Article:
I grew up car camping and we've done a fair amount of camping in Ontario with our two boys, 6 and 11. Having chosen to give up our car this past spring and embark on all kinds of adventures in "getting around" with our children, bike camping wasn't the first thing on our list, but it's no surprise that it came to the fore for us either.
Both boys are game for adventure; both are quite stoic about trying new things and going the distance when it comes to cycling (this is not always so true in all kinds of other areas of life!). While we already had a traditional car-camping trip planned for this summer (more on our very occasional car use in another post), we were keen to find out how we could fit in more nature adventures on our bikes. Enter the Ottawa Municipal Campground.
This self-described "hidden gem within city limits of our Nation's Capital" is perched atop a bluff adjacent to the Queensway (the major highway running through Ottawa) on the Corkstown Road. It's about an hour's ride from where we live in West Ottawa. The campground seems to attract a lot of RV-driving guests, as well as car campers and a few bike campers like us. Heck, you can even catch a bus to the campground!
While it doesn't offer the really appealing amenities of a larger provincial campground (even nearby Fitzroy Provincial Park has some nice walking trails and a pretty great beach), it does boast all of the basics (electric/water hook-ups for those who want them, well serviced washrooms/showers and laundry facilities, a store full of the usual junk food and basics like eggs and milk, a splash pad and a children's playground. Right next door is an equestrian farm, which makes for some fun animal-watching, and of course quick access to Ottawa's extensive bike paths.
What to pack? That was the question. We knew our inflatable mattress was out of the question (I'm sorry, but at 39 I'm tiring of feeling like I've been kicked in the chest by a horse when I wake up in the morning - the air mattress comes along when we go car camping). We knew full size pillows were out, and we knew we had to "go light" wherever we could. Some of it came down to what we didn't bring (the air mattress, the pillows, extra clothes for "just in case", a frying pan), and some it of came down to a few new purchases (small stuff-sack type pillows, extremely light cutlery and a new set of panniers for my bike, which was sorely in need of them). Fortunately we already had 4 Thermarests from our pre-air mattress days, so we weren't going to have to sleep right on the ground.
And what to carry it all in? Panniers, sure, but they really don't cut it for hefting a tent and a cooler. We had hung onto an old Axiom chariot that our youngest rode in when he was small (a great garage sale find) and a few simple mods made it ready to carry the biggest items: tent, 4 thermarests, 4 sleeping bags, 4 stuff-sack pillows, cooler and a few odds and sods. The top was tied down with a raincover and some bungee cords. Who knew we'd still be needing bungee cords?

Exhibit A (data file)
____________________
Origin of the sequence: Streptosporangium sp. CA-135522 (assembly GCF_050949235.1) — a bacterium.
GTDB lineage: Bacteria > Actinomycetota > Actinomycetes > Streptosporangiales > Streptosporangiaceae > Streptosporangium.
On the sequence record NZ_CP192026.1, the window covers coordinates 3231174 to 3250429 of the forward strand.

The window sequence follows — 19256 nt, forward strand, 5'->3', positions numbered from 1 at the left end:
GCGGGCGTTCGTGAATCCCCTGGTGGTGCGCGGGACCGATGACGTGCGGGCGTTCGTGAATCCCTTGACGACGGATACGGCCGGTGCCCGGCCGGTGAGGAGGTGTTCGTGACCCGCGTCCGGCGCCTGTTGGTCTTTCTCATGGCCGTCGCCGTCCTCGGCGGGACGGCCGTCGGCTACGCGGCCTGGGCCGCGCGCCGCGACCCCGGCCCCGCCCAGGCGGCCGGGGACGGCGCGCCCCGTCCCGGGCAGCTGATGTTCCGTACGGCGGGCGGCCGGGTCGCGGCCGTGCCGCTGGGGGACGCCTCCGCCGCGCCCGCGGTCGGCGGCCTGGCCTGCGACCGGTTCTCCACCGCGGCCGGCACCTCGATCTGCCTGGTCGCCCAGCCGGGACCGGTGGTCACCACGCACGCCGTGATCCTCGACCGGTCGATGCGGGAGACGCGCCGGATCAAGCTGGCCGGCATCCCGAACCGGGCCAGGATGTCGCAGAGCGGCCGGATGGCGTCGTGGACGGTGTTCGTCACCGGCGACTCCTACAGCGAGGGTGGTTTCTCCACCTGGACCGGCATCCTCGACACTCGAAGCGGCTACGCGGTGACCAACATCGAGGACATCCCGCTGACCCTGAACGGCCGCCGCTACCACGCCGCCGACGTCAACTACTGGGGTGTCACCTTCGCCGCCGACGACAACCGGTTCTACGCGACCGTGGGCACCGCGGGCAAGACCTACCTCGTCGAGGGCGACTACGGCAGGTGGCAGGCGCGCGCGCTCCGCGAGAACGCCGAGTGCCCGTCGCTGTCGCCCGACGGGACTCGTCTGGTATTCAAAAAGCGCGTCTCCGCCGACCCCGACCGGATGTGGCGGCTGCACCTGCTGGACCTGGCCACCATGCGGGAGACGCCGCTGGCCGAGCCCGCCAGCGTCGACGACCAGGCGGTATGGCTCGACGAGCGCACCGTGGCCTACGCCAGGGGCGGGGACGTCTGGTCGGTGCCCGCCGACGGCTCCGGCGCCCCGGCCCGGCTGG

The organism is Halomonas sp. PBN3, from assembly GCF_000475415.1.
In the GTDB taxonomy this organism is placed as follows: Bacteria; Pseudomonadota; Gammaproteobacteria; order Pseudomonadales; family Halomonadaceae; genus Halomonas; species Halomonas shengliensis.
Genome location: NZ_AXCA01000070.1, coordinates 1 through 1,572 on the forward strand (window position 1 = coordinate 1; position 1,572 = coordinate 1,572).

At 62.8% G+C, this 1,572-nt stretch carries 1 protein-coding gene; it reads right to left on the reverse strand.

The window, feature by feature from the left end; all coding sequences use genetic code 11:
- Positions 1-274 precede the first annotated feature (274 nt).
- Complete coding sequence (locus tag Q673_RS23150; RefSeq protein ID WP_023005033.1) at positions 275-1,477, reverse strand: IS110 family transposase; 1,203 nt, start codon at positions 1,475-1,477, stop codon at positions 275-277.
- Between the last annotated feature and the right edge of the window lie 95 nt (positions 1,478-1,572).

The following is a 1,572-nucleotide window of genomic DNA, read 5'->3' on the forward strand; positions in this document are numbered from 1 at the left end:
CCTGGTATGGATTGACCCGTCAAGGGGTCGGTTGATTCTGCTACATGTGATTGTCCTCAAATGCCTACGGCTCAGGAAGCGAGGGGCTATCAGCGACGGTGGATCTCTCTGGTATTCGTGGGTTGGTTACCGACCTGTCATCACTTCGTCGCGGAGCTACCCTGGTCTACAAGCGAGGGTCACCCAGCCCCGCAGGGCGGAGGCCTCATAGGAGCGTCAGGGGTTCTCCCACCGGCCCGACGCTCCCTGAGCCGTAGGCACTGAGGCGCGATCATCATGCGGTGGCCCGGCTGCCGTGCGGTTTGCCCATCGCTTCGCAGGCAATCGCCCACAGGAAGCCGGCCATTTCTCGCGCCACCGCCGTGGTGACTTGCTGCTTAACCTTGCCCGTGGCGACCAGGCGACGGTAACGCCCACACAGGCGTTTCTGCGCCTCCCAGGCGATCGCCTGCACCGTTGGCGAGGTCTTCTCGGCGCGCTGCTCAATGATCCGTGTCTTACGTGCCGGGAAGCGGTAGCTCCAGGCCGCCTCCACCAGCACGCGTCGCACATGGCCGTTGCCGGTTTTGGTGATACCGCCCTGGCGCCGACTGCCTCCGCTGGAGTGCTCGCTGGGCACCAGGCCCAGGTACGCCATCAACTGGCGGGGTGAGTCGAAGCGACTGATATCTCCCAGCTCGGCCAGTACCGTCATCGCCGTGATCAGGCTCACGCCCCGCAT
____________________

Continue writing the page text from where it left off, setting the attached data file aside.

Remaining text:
We then had our 4 panniers and used one each for personal items: one extra set of clothes, rain jacket, toothbrush/paste, water bottle, book, flashlight and, well, that's it.
Finally, we used a daypack that has a capacity of about 40 litres to stow our snacks for the journey out, a cooking pot and other cooking related items. The enamelware cooking pot made the pack a bit heavier than I would have liked, but there you go, we wanted to have our tea and hot chocolate.
All that for one night. We had planned two, but the day we were due to leave was so unrelentingly rainy that we chickened out. No other word for it - we weren't thrilled at the prospect of riding out wet, setting up wet and very likely staying wet (even though we'd likely have had fun - some of our best times have been in the rain). We left a day later, under wind and threat of rain, but the day held and the rain never came; it was a pretty beautiful weekend.
(Also excluded from the packing list? Our camera! That's why I'm sharing this campfire shot of our youngest when he was three and glorying in getting dirty. When asked about his favourite part of this most recent camping trip he said "s'mores, marshmallows, chipmunks and the darkness".)
The best part of the whole thing? Finding out that we could do it. A trip that took my husband and me solo about 45 minutes to complete on a beautiful, calm and sunny day a few weeks earlier took considerably less than 2 hours with our heavy load and two kids, including a 15-minute stop at Britannia Beach on the Ottawa River where we used the washrooms and had a quick snack. This includes the death-defying hill at the end of the ride UP the Corkstown Road. I don't know what the actual grade is, but it's a killer hill even when you aren't pulling a six-year old on a tandem attachment or a 40- pound load on a trailer. Oh, and the person pulling that 40-pound load on the run up to the campground was our 11-year old. He's kind of awesome. Determined and awesome. He walked some of it (as my husband had fully expected to do), but rode as well and was sure as heck going to arrive at the campground in the saddle. He also pulled the trailer around the campground to shuttle firewood, and all the way home the next day (and timed our progress on his stopwatch - much faster, coming in at 58mins I believe).
In the end, we had some classic camping moments, as hoped - craziness trying to light a fire on damp ground and with damp wood, stuffing ourselves silly with s'mores, marvelling at the quiet and the dark when we were snuggled in our sleeping bags, and a great game of tag in the playground with a bunch of other kids who were up for it.
We are well and truly looking forward to the next time and to planning bike camping destinations that are further afield.